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Recall that a prime $\mathfrak{p}$ is called nonsingular (regular) if the localization at that prime is a regular local ring. If all primes of a ring $R$ are nonsingular, $R$ is called regular. Let $S\subseteq R$ be a ring extension, and let $\mathfrak{q}$ be a prime ideal of $S$. Then $R$ is called regular above $\mathfrak{q}$ if any prime contracting to $\mathfrak{q}$ is nonsingular.

Recall that a ring $R$ is said to have regular fibre over $\mathfrak{q}$ if the scheme-theoretic fibre $R\otimes_S \frac{S_\mathfrak{q}}{\mathfrak{q}S_\mathfrak{q}}=R\otimes_S \kappa(\mathfrak{q})$ is regular.

Are these conditions equivalent? There is an obvious implication that regularity above $\mathfrak{q}$ implies regularity of the fibre, but the converse is not obvious to me. If it's not true in general, is it true when $R$ is a subring of a number field and $S=\mathbf{Z}$ (with $\mathfrak{q}$ a nonzero prime)?

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up vote 6 down vote accepted

First note that it is not true that regularity above $\mathfrak q$ implies regularity of the fibre.

For example, consider the map $\mathbb k[s] \to \mathbb k[t]$ given by $s \mapsto t^2$. Each prime in $k[t]$ is regular, and so in particular each prime of $k[t]$ above the prime $(s)$ is reqular. (In fact there is just one of them, namely $(t)$.) On the other hand, the fibre over $(s)$ is the ring $k[t]/(t^2)$, which is a non-regular local ring.

If you want an arithmetic example instead, consider the inclusion $\mathbb Z \subset \mathbb Z[i]$, and take the prime $\mathfrak q = (2)$ downstairs, which has a unique prime $(1+i)$ lying over it. Again, every prime in the PID $\mathbb Z[i]$ is regular, but the fibre $\mathbb Z[i]/2 = \mathbb Z[i]/(1+i)^2$ is a non-regular local ring.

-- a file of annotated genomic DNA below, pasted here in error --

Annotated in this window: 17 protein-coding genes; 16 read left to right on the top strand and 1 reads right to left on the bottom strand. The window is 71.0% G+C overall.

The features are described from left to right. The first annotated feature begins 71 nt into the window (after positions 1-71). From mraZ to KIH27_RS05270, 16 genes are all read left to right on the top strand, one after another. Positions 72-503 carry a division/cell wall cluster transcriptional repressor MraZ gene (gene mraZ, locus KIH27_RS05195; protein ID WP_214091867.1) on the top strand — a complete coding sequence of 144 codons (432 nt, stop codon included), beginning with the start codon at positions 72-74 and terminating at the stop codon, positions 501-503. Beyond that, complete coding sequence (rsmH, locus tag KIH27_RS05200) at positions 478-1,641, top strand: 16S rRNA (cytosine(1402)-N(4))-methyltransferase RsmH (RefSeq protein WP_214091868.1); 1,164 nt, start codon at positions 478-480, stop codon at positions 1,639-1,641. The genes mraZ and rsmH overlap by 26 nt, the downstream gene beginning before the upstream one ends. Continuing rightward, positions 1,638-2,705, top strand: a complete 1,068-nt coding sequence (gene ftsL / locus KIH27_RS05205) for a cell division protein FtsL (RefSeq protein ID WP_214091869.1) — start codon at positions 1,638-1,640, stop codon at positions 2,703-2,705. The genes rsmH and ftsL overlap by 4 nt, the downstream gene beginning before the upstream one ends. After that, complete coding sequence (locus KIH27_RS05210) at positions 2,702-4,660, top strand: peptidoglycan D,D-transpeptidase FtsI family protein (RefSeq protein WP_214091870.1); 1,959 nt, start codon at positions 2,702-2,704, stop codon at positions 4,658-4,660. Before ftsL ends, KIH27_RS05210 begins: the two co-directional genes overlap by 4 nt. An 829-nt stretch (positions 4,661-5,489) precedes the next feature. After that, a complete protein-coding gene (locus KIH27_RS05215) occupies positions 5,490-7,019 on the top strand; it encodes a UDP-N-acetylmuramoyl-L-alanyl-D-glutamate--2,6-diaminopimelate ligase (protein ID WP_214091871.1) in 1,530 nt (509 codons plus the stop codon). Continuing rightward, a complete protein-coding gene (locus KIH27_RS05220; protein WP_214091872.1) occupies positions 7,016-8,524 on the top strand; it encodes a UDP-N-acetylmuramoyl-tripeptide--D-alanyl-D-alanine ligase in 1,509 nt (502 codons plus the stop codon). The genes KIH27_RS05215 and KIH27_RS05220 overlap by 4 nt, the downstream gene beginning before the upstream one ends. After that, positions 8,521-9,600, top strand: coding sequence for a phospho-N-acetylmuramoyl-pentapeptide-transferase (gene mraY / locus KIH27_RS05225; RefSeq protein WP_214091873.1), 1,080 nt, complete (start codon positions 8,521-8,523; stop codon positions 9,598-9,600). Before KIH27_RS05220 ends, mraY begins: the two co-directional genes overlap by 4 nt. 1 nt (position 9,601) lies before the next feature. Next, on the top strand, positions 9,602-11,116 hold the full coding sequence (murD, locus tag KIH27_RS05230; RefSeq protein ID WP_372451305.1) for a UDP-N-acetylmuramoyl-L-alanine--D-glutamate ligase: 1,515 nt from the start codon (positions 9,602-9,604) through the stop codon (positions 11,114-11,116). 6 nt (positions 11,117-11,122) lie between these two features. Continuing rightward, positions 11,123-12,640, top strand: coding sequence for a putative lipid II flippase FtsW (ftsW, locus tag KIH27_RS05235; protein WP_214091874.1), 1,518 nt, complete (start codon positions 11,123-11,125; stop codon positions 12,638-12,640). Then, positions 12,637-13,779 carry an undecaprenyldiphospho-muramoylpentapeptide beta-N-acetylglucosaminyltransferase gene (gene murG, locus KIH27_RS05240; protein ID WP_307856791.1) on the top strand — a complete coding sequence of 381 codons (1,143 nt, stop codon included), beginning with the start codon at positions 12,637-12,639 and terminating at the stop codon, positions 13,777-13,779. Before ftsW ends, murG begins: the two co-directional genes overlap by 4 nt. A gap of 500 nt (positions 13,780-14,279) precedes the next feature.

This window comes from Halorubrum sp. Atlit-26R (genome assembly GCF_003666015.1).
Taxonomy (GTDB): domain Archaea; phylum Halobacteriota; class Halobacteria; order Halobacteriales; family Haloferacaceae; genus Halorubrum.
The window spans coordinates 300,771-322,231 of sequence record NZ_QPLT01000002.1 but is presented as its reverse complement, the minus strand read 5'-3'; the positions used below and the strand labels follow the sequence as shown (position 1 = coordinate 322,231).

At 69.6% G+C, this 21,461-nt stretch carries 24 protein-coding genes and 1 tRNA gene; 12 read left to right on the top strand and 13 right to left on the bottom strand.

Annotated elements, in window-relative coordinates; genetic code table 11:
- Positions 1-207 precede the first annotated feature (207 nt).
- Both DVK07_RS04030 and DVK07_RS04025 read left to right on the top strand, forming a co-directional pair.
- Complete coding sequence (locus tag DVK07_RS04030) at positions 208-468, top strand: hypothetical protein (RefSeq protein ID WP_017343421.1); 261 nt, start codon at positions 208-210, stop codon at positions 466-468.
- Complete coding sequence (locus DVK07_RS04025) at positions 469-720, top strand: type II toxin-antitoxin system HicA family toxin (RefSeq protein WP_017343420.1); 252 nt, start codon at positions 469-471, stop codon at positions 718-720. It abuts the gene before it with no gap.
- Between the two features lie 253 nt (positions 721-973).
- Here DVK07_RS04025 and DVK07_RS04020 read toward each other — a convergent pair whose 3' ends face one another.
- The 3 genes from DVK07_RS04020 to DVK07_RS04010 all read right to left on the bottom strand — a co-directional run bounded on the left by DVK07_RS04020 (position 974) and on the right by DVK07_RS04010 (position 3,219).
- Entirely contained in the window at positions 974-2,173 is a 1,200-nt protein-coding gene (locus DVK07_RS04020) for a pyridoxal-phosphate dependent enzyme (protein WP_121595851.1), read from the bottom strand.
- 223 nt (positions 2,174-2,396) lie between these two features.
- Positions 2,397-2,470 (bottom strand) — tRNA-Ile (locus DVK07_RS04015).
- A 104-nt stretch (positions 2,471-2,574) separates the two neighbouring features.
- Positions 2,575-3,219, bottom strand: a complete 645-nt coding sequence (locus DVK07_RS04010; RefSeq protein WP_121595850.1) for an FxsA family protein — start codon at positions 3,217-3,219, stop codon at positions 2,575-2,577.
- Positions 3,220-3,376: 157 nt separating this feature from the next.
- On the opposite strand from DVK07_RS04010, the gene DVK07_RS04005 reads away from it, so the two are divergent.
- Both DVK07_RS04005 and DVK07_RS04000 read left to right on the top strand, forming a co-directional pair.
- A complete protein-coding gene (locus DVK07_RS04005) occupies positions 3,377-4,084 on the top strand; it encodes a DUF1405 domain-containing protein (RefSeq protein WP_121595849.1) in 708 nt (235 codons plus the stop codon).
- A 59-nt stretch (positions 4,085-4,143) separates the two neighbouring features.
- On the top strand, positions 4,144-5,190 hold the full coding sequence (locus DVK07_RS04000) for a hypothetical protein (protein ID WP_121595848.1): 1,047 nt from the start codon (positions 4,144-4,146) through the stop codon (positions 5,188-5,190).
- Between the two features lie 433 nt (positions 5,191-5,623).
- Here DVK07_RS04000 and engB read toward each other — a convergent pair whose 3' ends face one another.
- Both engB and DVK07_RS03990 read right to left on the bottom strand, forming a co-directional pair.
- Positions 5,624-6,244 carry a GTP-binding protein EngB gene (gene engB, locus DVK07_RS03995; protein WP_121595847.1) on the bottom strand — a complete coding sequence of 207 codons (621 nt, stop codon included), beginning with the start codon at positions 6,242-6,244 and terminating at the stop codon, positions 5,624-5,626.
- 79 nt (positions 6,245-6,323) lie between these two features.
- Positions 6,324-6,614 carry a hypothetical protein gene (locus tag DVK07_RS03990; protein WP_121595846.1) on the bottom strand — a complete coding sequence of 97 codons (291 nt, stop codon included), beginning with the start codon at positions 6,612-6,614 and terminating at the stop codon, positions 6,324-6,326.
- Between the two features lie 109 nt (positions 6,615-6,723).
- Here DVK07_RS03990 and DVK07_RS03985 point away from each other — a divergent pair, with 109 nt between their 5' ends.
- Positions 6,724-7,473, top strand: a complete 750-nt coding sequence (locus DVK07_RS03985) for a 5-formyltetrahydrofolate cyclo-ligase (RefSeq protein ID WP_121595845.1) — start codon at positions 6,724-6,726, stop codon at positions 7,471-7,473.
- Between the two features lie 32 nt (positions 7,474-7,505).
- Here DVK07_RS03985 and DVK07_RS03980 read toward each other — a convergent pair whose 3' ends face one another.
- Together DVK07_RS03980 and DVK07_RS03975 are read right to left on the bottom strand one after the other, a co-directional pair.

(The general phenomenon is that a map $X \to Y$ between smooth spaces can have non-smooth fibres: these occur at the critical points of the map.)

As for your question, your asking if the fact that a map $X\to Y$ has a smooth fibres over some point implies that the target is smooth at that point.

This is also false in general.

Consider for example the identity map $k[t^2,t^3] \to k[t^2,t^3]$. The fibre over $(t^2,t^3)$ is just $k$, which is a regular local ring. But $K[t^2,t^3]$ is not regular at $(t^2,t^3).$ (Of course this example is cheap, but its existence foreshadows the existence of many other counterexamples, for example for any etale map $k[t^2,t^3] \to R$, of which there are many non-trivial examples, as well as my trivial example.)

On the other hand, when the base is Spec $\mathbb Z$, which is very nicely behaved (regular, Noetherian, excellent, perfect residue fields, ... ), if the map $X \to $ Spec $\mathbb Z$ is flat and of finite type (e.g. arising from an inclusion $\mathbb Z \subset R$ of the form you envisage) then having regular (and hence smooth) fibre at one point implies being smooth in a neighbourhood of that point, and a smooth map over a regular base has a regular total space --- thus $X$ will be regular in a neighbourhood of the regular fibre. In particular, the points of the regular fibre will themselves be regular in $X$.